22 of 22 people found the following review helpful
on December 20, 2005
Bakunin's political beliefs rejected governing systems in every name and shape, from the idea of God downwards; and every form of external authority, whether emanating from the will of a sovereign or from universal suffrage. He wrote in his Dieu et l'Etat or God and the State (published posthumously in 1882):
"The liberty of man consists solely in this, that he obeys the laws of nature, because he has himself recognized them as such, and not because they have been imposed upon him externally by any foreign will whatsoever, human or divine, collective or individual."
Natural laws being thus recognized by every man for himself, Bakunin's reasoning went, an individual could not but obey them, for they would be the laws also of his own nature; and the need for political organization, administration and legislation would at once disappear.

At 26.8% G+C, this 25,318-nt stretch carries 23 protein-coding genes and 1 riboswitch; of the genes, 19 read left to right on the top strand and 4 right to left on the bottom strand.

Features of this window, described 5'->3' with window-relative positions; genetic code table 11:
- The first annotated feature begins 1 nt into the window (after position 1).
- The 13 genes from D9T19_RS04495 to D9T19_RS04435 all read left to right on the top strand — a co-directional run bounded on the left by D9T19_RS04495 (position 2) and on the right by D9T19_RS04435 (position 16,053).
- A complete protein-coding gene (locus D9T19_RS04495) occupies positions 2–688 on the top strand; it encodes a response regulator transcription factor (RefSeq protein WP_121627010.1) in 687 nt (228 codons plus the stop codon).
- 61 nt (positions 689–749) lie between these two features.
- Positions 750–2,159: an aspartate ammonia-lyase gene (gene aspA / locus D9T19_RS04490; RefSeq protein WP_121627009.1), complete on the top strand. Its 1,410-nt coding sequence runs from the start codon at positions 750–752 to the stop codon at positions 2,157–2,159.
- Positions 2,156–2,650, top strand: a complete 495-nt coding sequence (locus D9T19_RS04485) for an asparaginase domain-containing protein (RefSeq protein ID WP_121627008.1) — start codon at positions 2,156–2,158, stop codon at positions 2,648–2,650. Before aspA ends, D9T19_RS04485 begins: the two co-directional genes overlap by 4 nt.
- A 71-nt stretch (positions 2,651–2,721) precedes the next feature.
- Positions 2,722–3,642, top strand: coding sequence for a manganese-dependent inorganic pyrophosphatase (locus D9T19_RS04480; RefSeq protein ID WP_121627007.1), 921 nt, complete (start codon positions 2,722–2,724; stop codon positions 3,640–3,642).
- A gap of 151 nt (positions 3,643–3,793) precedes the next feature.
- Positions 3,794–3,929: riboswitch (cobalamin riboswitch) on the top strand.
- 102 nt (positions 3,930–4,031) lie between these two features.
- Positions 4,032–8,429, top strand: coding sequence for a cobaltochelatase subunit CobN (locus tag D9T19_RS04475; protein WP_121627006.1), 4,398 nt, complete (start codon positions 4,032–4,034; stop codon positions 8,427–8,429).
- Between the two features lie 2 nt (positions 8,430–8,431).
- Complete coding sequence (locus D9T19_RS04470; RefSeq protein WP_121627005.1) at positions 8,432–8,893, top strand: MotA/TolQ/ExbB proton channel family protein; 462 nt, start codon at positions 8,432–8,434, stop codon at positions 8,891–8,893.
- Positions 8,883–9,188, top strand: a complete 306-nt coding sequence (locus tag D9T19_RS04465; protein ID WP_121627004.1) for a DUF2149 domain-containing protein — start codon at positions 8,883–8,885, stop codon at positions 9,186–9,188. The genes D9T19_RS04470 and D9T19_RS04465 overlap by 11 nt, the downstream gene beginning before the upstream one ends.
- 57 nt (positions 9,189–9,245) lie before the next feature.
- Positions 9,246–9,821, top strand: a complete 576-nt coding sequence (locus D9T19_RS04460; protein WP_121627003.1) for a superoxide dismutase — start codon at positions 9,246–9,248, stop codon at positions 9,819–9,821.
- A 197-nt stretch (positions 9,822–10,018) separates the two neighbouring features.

Bakunin similarly rejected the notion of any privileged position or class, since "it is the peculiarity of privilege and of every privileged position to kill the intellect and heart of man. The privileged man, whether he be privileged politically or economically, is a man depraved in intellect and heart."
Bakunin's methods of realizing his revolutionary program were no less purposeful than his principles. The revolutionist, as Bakunin described, would be a devoted man, who allowed no private interests or feelings, and no scruples of religion, patriotism or morality, to turn him aside from his mission, the aim of which is by all available means to overturn the existing society.